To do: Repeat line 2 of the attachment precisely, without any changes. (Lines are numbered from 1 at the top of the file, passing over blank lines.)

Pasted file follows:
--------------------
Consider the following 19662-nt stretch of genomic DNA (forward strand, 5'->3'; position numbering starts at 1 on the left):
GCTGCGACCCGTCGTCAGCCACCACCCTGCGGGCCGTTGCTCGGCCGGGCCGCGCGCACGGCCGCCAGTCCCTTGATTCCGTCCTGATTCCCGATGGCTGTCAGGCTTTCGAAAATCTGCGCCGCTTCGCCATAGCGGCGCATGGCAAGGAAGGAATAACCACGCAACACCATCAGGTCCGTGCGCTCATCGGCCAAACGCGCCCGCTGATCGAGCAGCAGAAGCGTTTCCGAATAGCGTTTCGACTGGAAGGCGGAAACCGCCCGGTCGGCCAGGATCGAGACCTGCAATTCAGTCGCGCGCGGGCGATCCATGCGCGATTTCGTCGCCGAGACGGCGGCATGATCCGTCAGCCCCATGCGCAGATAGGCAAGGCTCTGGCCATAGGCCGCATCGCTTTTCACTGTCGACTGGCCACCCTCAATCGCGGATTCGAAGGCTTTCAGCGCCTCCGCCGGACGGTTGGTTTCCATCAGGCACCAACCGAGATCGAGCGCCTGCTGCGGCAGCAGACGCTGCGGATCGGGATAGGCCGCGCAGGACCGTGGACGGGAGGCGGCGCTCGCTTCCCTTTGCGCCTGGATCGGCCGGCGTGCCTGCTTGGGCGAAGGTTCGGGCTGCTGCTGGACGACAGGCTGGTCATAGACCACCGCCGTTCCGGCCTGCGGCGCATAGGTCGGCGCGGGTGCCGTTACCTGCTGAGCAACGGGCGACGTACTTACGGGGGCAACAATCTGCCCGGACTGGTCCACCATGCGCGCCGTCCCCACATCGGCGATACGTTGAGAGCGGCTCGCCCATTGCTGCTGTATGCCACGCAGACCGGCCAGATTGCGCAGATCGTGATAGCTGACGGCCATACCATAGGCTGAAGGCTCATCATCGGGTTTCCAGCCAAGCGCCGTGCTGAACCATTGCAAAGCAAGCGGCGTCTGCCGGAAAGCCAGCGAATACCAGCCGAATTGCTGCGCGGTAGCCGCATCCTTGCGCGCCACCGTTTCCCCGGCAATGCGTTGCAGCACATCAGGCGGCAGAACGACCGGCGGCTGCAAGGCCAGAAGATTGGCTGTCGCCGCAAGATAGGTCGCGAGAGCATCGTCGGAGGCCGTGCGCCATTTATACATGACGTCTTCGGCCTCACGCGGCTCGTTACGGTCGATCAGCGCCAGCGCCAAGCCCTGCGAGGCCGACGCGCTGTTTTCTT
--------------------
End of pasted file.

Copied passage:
GCTGCGACCCGTCGTCAGCCACCACCCTGCGGGCCGTTGCTCGGCCGGGCCGCGCGCACGGCCGCCAGTCCCTTGATTCCGTCCTGATTCCCGATGGCTGTCAGGCTTTCGAAAATCTGCGCCGCTTCGCCATAGCGGCGCATGGCAAGGAAGGAATAACCACGCAACACCATCAGGTCCGTGCGCTCATCGGCCAAACGCGCCCGCTGATCGAGCAGCAGAAGCGTTTCCGAATAGCGTTTCGACTGGAAGGCGGAAACCGCCCGGTCGGCCAGGATCGAGACCTGCAATTCAGTCGCGCGCGGGCGATCCATGCGCGATTTCGTCGCCGAGACGGCGGCATGATCCGTCAGCCCCATGCGCAGATAGGCAAGGCTCTGGCCATAGGCCGCATCGCTTTTCACTGTCGACTGGCCACCCTCAATCGCGGATTCGAAGGCTTTCAGCGCCTCCGCCGGACGGTTGGTTTCCATCAGGCACCAACCGAGATCGAGCGCCTGCTGCGGCAGCAGACGCTGCGGATCGGGATAGGCCGCGCAGGACCGTGGACGGGAGGCGGCGCTCGCTTCCCTTTGCGCCTGGATCGGCCGGCGTGCCTGCTTGGGCGAAGGTTCGGGCTGCTGCTGGACGACAGGCTGGTCATAGACCACCGCCGTTCCGGCCTGCGGCGCATAGGTCGGCGCGGGTGCCGTTACCTGCTGAGCAACGGGCGACGTACTTACGGGGGCAACAATCTGCCCGGACTGGTCCACCATGCGCGCCGTCCCCACATCGGCGATACGTTGAGAGCGGCTCGCCCATTGCTGCTGTATGCCACGCAGACCGGCCAGATTGCGCAGATCGTGATAGCTGACGGCCATACCATAGGCTGAAGGCTCATCATCGGGTTTCCAGCCAAGCGCCGTGCTGAACCATTGCAAAGCAAGCGGCGTCTGCCGGAAAGCCAGCGAATACCAGCCGAATTGCTGCGCGGTAGCCGCATCCTTGCGCGCCACCGTTTCCCCGGCAATGCGTTGCAGCACATCAGGCGGCAGAACGACCGGCGGCTGCAAGGCCAGAAGATTGGCTGTCGCCGCAAGATAGGTCGCGAGAGCATCGTCGGAGGCCGTGCGCCATTTATACATGACGTCTTCGGCCTCACGCGGCTCGTTACGGTCGATCAGCGCCAGCGCCAAGCCCTGCGAGGCCGACGCGCTGTTTTCTT